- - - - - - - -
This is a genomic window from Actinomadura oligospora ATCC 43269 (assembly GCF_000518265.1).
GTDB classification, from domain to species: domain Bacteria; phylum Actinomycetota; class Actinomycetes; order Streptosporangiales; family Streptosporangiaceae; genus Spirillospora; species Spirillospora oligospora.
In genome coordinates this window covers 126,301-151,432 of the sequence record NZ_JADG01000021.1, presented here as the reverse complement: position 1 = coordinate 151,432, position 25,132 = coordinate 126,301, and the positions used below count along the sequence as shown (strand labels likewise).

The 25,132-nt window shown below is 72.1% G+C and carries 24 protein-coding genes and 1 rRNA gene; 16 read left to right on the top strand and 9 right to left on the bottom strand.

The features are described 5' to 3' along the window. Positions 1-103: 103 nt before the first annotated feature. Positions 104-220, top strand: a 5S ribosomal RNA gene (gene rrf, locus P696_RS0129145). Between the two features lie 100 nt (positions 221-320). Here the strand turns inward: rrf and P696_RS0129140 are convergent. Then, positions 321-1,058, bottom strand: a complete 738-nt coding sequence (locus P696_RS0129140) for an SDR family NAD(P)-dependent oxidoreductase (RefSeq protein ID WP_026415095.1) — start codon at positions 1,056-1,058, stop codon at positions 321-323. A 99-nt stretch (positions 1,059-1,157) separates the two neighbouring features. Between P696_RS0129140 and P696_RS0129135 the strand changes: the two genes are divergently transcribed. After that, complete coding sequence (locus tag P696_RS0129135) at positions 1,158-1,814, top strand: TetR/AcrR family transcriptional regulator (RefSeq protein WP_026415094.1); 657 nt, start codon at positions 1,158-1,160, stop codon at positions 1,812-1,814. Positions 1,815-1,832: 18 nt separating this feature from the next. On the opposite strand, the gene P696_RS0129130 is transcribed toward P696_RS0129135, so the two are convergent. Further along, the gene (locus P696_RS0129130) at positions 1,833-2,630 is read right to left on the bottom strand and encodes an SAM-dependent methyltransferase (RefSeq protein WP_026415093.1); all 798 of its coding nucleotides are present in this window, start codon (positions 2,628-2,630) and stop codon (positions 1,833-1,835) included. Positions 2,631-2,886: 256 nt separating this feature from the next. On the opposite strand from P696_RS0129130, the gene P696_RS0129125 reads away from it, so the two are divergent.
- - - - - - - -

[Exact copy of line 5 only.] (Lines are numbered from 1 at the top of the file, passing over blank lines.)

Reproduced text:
The features are described 5' to 3' along the window. Positions 1-103: 103 nt before the first annotated feature. Positions 104-220, top strand: a 5S ribosomal RNA gene (gene rrf, locus P696_RS0129145). Between the two features lie 100 nt (positions 221-320). Here the strand turns inward: rrf and P696_RS0129140 are convergent. Then, positions 321-1,058, bottom strand: a complete 738-nt coding sequence (locus P696_RS0129140) for an SDR family NAD(P)-dependent oxidoreductase (RefSeq protein ID WP_026415095.1) — start codon at positions 1,056-1,058, stop codon at positions 321-323. A 99-nt stretch (positions 1,059-1,157) separates the two neighbouring features. Between P696_RS0129140 and P696_RS0129135 the strand changes: the two genes are divergently transcribed. After that, complete coding sequence (locus tag P696_RS0129135) at positions 1,158-1,814, top strand: TetR/AcrR family transcriptional regulator (RefSeq protein WP_026415094.1); 657 nt, start codon at positions 1,158-1,160, stop codon at positions 1,812-1,814. Positions 1,815-1,832: 18 nt separating this feature from the next. On the opposite strand, the gene P696_RS0129130 is transcribed toward P696_RS0129135, so the two are convergent. Further along, the gene (locus P696_RS0129130) at positions 1,833-2,630 is read right to left on the bottom strand and encodes an SAM-dependent methyltransferase (RefSeq protein WP_026415093.1); all 798 of its coding nucleotides are present in this window, start codon (positions 2,628-2,630) and stop codon (positions 1,833-1,835) included. Positions 2,631-2,886: 256 nt separating this feature from the next. On the opposite strand from P696_RS0129130, the gene P696_RS0129125 reads away from it, so the two are divergent.